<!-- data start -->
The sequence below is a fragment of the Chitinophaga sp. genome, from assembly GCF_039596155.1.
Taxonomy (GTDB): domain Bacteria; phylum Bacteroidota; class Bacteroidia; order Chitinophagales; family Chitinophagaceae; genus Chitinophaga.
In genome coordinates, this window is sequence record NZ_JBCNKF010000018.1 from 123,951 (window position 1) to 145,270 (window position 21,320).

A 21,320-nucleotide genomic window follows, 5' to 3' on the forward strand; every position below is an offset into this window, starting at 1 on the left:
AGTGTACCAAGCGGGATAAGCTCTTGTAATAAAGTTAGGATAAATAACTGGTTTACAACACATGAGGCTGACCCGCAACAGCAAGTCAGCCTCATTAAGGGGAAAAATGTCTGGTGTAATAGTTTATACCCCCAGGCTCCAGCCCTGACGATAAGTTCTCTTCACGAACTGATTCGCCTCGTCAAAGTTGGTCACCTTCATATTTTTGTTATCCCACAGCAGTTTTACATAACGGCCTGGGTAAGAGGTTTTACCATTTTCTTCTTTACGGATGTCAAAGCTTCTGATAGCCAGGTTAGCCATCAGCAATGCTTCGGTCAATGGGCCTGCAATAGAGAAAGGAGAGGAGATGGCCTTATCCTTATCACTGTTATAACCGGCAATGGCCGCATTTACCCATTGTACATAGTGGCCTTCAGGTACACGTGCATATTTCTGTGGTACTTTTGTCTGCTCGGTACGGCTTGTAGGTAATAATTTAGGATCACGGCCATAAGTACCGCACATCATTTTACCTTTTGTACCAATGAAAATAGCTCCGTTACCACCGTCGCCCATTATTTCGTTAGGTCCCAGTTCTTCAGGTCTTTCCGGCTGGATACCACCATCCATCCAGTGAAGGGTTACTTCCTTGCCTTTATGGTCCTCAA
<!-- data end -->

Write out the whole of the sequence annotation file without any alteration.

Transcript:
The sequence below is a fragment of the Chitinophaga sp. genome, from assembly GCF_039596155.1.
Taxonomy (GTDB): domain Bacteria; phylum Bacteroidota; class Bacteroidia; order Chitinophagales; family Chitinophagaceae; genus Chitinophaga.
In genome coordinates, this window is sequence record NZ_JBCNKF010000018.1 from 123,951 (window position 1) to 145,270 (window position 21,320).

A 21,320-nucleotide genomic window follows, 5' to 3' on the forward strand; every position below is an offset into this window, starting at 1 on the left:
AGTGTACCAAGCGGGATAAGCTCTTGTAATAAAGTTAGGATAAATAACTGGTTTACAACACATGAGGCTGACCCGCAACAGCAAGTCAGCCTCATTAAGGGGAAAAATGTCTGGTGTAATAGTTTATACCCCCAGGCTCCAGCCCTGACGATAAGTTCTCTTCACGAACTGATTCGCCTCGTCAAAGTTGGTCACCTTCATATTTTTGTTATCCCACAGCAGTTTTACATAACGGCCTGGGTAAGAGGTTTTACCATTTTCTTCTTTACGGATGTCAAAGCTTCTGATAGCCAGGTTAGCCATCAGCAATGCTTCGGTCAATGGGCCTGCAATAGAGAAAGGAGAGGAGATGGCCTTATCCTTATCACTGTTATAACCGGCAATGGCCGCATTTACCCATTGTACATAGTGGCCTTCAGGTACACGTGCATATTTCTGTGGTACTTTTGTCTGCTCGGTACGGCTTGTAGGTAATAATTTAGGATCACGGCCATAAGTACCGCACATCATTTTACCTTTTGTACCAATGAAAATAGCTCCGTTACCACCGTCGCCCATTATTTCGTTAGGTCCCAGTTCTTCAGGTCTTTCCGGCTGGATACCACCATCCATCCAGTGAAGGGTTACTTCCTTGCCTTTATGGTCCTCAA